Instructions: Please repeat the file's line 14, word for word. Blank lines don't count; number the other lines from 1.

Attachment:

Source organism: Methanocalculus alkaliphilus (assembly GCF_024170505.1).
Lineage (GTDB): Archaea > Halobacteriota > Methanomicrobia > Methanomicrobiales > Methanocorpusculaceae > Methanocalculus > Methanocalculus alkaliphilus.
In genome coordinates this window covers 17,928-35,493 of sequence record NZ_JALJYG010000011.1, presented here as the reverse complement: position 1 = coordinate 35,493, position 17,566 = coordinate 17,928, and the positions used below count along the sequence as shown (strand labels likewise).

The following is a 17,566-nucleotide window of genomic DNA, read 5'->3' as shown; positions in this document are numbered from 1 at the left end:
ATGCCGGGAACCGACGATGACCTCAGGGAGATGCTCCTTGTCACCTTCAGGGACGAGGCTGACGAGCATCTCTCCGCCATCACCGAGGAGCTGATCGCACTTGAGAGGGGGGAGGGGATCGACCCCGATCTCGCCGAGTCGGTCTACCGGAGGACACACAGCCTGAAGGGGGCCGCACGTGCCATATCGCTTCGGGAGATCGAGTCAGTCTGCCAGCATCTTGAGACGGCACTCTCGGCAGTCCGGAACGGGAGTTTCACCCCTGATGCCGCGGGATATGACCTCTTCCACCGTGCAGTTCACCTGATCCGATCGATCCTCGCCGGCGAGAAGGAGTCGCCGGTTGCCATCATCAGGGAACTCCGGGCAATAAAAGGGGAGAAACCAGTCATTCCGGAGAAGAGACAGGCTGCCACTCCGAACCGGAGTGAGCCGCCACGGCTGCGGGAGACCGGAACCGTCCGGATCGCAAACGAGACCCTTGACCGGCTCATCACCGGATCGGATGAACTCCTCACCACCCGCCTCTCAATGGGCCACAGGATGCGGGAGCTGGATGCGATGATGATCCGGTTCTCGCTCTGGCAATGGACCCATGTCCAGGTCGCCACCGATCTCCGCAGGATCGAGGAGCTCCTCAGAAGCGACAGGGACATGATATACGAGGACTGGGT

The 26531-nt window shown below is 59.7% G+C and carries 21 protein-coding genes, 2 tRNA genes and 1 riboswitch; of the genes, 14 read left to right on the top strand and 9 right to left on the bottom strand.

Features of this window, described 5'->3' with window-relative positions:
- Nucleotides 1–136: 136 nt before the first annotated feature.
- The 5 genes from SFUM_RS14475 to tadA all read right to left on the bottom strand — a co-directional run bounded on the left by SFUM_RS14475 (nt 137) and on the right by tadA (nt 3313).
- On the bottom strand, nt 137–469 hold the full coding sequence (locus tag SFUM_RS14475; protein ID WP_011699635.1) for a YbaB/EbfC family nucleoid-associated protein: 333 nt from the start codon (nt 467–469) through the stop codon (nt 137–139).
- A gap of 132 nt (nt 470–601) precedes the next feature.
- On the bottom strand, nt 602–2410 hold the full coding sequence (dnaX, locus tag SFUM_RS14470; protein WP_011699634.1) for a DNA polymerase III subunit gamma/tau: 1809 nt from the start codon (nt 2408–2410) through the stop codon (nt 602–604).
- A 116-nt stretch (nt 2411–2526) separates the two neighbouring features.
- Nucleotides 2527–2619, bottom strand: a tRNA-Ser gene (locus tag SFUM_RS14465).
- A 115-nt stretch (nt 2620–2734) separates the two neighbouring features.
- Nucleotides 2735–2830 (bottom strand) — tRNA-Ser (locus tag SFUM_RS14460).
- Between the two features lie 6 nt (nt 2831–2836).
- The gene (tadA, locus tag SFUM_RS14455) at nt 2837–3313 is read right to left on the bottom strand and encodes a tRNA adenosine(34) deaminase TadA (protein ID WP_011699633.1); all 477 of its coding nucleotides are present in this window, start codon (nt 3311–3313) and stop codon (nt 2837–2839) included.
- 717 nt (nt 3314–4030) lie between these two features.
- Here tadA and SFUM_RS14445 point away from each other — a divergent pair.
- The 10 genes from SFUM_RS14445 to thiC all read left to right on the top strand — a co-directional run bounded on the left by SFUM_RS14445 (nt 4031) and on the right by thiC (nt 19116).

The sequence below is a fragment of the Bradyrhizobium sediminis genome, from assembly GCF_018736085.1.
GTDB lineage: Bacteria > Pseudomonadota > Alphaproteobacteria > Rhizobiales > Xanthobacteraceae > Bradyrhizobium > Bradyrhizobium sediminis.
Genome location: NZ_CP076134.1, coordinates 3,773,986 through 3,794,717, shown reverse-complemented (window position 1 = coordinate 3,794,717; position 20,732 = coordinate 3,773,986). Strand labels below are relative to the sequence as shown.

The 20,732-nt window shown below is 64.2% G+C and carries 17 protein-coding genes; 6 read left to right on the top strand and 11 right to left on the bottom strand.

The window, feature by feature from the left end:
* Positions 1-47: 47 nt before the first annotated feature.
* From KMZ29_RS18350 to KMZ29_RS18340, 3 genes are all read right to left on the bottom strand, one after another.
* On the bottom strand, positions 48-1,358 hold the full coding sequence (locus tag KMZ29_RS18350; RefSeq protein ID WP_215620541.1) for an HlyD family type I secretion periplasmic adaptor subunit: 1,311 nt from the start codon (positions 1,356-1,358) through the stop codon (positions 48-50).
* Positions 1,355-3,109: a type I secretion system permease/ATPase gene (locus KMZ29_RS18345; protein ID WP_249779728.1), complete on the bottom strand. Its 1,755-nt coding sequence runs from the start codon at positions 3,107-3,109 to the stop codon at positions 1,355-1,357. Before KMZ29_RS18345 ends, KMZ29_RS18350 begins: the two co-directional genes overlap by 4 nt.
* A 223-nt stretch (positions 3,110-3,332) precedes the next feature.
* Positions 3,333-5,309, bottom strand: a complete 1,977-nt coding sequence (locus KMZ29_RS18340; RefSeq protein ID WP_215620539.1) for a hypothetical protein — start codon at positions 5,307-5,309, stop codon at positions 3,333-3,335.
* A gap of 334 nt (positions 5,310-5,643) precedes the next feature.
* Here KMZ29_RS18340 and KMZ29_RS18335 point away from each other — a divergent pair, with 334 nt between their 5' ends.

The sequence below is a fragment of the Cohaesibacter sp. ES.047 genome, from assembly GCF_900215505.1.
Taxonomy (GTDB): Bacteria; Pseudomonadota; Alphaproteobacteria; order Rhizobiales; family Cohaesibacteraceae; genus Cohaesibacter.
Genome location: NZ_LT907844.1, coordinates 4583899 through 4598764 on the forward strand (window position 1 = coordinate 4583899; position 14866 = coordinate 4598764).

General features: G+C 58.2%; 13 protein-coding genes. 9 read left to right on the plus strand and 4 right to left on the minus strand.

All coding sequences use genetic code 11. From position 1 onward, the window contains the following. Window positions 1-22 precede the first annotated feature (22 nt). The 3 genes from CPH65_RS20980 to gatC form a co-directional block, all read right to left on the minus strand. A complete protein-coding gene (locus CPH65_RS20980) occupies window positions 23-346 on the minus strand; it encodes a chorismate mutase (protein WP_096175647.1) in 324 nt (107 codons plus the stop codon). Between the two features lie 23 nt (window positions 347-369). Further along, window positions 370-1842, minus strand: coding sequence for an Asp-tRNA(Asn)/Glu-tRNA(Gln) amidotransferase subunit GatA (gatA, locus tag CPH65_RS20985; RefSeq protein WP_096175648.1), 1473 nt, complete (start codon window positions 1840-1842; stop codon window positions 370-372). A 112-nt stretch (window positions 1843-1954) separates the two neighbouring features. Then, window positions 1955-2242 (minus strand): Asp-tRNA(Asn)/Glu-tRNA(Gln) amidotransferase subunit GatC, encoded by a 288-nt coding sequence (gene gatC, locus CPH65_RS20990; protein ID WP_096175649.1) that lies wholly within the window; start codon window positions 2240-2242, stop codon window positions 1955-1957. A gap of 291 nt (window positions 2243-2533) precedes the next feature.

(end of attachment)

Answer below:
- Nucleotides 2527–2619, bottom strand: a tRNA-Ser gene (locus tag SFUM_RS14465).